Hiking is one of my biggest passions and in my first few weeks in Auckland, I've gone to as many places I can to walk trails and climb up mountains. One of my favorite things about Auckland is that it has an abundance of opportunities to climb up hills or mountains and get amazing views of the New Zealand landscape, even within the city. I’ve come to really appreciate how close nature is to the city in Auckland. I can be downtown one minute and only 30 minutes later be at the top of a volcano or walking along the beach.
The day before school started, I took a trip across the harbor to Rangitoto Island—an uninhabited, currently inactive volcanic island about a twenty-minute ferry ride away from Auckland. After boarding and watching the water speed past the boat, we finally docked at Rangitoto, where the previously small volcanic mountain now towered above us.
Stepping off the rocking boat, my feet crunched on the black volcanic rocks that coated the island from top to bottom. With the sun shining and the steep path ahead of us, a few friends and I started the journey up the volcano to the peak.
The views on the way up were beautiful, as the expansive Auckland harbor and city were revealed to us step by step. Steam resulting from the thermal energy below came off of some of the rocks around the trail as we hiked. About halfway up, we ran into some lava caves and decided to explore. The tunnels were pitch black with low ceilings, so we crawled through them with the flashlights on our phones.
After crawling through the maze of tunnels, we continued our mission to the summit. When we reached the top, it was amazing to see the 360-degree view of the environment around us. We could see the city of Auckland off in the distance, the neighboring island of Motutapu, and the coastline of the North Island jutting into the water across the horizon.
We hiked down the volcano on the opposite side, ending up on a small beach in McKenzie Bay. As it was low tide, seaweed and shells littered the sand. The scene was almost picture-perfect, with the vibrant and shimmering reflection on the water of the lighthouse and rocks along the coast. We walked along the coastal path back to the ferry and caught the last boat back to Auckland.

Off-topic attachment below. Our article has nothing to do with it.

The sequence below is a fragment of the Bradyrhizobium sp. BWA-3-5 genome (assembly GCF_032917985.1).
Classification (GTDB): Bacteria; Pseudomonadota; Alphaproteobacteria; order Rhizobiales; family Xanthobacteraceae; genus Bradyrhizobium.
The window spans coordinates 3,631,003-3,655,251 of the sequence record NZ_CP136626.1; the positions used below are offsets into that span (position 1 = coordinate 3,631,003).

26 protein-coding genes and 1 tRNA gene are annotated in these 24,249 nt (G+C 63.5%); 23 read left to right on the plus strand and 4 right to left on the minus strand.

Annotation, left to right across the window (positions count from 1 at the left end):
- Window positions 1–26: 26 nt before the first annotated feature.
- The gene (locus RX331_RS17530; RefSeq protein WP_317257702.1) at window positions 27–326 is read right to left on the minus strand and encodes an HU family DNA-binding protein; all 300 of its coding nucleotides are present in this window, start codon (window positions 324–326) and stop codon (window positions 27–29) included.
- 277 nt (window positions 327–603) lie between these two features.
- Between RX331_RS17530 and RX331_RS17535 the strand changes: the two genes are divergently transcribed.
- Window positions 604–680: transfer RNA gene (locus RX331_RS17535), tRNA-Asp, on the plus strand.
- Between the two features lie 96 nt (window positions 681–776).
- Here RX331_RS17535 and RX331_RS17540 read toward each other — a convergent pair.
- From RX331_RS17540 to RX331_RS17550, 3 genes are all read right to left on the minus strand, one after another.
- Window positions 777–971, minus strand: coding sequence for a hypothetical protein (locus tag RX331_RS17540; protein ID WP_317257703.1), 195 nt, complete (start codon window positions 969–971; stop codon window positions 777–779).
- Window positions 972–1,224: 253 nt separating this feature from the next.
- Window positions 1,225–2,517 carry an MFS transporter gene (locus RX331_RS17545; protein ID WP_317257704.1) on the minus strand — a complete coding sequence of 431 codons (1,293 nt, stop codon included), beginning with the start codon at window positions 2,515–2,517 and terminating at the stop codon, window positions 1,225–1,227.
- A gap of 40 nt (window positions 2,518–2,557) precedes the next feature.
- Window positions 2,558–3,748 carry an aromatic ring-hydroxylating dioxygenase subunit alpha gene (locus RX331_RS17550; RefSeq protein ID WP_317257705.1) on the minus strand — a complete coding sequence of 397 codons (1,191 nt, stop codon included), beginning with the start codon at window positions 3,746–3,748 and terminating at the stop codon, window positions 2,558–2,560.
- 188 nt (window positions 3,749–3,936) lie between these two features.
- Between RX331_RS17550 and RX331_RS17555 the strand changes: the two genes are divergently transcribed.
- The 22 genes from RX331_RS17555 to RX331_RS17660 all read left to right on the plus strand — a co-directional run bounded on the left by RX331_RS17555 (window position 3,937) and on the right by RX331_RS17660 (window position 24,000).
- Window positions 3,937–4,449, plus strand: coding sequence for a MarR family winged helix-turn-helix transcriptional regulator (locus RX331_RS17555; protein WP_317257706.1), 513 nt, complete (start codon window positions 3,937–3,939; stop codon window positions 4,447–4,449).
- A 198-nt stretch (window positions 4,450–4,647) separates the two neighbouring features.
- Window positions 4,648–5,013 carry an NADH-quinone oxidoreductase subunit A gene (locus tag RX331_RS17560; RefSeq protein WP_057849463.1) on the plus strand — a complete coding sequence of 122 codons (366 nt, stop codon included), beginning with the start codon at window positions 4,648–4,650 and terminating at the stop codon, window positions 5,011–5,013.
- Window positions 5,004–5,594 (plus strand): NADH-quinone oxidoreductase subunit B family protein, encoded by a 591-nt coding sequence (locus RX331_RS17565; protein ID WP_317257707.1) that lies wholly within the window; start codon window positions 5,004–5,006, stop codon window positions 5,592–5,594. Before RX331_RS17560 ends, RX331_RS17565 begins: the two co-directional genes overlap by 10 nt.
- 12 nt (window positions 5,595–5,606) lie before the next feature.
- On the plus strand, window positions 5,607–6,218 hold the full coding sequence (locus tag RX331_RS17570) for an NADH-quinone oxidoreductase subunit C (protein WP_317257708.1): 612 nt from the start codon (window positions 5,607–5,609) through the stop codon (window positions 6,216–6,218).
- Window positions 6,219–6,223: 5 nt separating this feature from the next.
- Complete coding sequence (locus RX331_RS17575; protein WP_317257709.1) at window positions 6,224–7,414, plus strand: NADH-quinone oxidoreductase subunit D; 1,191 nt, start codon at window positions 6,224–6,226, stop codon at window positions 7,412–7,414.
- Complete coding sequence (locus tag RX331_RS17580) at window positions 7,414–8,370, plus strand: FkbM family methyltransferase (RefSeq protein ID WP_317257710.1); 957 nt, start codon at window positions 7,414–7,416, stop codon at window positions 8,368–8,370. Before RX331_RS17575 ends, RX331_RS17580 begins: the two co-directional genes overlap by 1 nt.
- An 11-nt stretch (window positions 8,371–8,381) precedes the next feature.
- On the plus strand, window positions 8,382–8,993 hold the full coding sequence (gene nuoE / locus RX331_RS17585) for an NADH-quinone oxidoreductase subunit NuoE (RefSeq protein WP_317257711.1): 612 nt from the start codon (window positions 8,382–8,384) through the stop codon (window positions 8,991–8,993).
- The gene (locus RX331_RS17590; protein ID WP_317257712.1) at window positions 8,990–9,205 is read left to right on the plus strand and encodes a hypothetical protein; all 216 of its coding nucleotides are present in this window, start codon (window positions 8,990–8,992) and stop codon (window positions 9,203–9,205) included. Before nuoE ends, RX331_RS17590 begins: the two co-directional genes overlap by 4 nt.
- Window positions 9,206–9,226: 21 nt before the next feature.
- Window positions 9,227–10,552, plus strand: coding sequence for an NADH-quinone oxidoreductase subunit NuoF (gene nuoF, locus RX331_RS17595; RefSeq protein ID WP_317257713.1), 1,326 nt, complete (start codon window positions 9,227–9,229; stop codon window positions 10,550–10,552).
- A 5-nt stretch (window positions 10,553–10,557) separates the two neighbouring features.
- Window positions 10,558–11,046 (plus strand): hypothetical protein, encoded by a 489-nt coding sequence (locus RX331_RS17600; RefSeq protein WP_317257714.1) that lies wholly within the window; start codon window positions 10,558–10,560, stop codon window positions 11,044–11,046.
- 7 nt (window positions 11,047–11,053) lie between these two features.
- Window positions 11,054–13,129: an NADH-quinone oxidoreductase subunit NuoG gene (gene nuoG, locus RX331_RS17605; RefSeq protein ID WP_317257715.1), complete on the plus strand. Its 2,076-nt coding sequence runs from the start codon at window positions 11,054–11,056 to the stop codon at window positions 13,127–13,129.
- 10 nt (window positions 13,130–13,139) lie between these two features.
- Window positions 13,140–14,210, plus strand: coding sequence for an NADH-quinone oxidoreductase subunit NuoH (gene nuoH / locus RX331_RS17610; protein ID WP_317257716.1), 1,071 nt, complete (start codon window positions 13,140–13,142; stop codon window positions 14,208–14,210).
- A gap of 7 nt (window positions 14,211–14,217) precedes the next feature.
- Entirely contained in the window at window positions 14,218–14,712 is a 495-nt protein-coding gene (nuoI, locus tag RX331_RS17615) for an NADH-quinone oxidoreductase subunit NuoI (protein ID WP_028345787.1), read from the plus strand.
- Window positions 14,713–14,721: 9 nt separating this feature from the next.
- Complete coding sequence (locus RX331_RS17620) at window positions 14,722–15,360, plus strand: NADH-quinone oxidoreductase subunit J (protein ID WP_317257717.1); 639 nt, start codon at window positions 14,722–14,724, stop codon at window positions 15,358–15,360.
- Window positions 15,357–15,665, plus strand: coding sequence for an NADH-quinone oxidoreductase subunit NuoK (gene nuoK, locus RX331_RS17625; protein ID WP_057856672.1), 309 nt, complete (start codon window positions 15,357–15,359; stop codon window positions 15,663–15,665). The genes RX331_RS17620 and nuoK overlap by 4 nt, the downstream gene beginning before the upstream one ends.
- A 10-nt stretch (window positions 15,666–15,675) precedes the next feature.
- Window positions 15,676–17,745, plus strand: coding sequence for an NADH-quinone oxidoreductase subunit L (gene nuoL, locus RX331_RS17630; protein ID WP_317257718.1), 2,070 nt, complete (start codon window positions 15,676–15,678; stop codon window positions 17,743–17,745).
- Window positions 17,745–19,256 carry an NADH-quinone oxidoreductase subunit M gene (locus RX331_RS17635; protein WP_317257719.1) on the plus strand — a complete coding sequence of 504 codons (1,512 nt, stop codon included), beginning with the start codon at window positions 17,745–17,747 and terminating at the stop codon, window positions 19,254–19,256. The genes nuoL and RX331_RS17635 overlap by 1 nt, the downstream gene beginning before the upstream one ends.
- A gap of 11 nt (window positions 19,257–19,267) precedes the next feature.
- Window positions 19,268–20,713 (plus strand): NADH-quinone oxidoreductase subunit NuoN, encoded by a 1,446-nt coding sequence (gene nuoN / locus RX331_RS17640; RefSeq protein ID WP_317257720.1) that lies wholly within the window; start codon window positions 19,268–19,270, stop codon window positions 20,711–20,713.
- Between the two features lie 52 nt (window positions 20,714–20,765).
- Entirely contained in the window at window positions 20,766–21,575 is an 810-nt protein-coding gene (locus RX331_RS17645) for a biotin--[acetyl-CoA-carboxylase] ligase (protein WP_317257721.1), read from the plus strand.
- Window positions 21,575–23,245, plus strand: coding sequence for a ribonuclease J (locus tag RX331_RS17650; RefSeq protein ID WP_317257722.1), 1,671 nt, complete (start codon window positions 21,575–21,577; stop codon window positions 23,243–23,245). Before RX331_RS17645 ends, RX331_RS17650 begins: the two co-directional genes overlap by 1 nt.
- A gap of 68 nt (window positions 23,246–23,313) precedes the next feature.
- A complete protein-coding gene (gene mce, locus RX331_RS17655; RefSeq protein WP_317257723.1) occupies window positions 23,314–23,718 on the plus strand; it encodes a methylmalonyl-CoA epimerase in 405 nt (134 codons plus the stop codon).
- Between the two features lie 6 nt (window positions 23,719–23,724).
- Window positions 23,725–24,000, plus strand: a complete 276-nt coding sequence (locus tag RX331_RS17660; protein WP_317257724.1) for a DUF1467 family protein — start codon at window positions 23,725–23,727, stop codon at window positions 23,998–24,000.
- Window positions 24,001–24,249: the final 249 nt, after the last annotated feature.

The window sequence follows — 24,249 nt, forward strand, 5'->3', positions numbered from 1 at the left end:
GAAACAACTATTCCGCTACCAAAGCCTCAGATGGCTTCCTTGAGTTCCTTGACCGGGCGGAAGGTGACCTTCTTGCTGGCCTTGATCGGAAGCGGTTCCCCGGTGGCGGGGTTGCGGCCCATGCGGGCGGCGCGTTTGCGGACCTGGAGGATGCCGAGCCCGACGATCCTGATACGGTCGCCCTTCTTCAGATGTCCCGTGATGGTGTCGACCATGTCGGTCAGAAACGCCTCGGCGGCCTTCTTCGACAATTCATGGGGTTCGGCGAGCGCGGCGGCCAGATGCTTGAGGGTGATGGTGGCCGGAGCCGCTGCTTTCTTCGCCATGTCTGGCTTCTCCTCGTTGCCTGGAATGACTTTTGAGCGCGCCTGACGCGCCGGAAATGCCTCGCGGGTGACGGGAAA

The Rangitoto summit hike prepared me for a few days later when I traveled a few hours south of Auckland with the AU Tramping Club to the Kaimai mountains. As it was Re-Orientation week, there were tons of people who had joined the club so the camp we stayed at was full of people, both locals and international students.
After staying the night in the bunks, we woke up early on Saturday morning to start the trek through Kaimai Mamaku Forest Park up to Mount Karangahake. We hopped across several streams and walked on precarious wooden bridges. The climb was a little tough, but we finally scrambled up the steep path to the summit, where we enjoyed the view and ate lunch. We were almost halfway through the 18 km trek and the afternoon sun warmed us up as we relaxed before the long hike still to come.
On the way back, we explored mine tunnels and saw glow worms on the low ceilings above us when the lights were turned off. We walked along the river as the sun set and a few hikers even took a dip in the river (which was freezing!). Darkness set in during the last kilometer and we took out our flashlights to navigate the path back to camp. It was nice to be with such a big group at the end of the day as we spent dinner talking, eating a hearty meal, and resting.
These two hikes were tough but a fun adventure at the same time! I can’t wait to explore more in the coming weeks.
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<p>I am a sophomore anthropology major and pre-med student at Southern Methodist University. I love hiking, camping, rowing, and exploring new places!</p>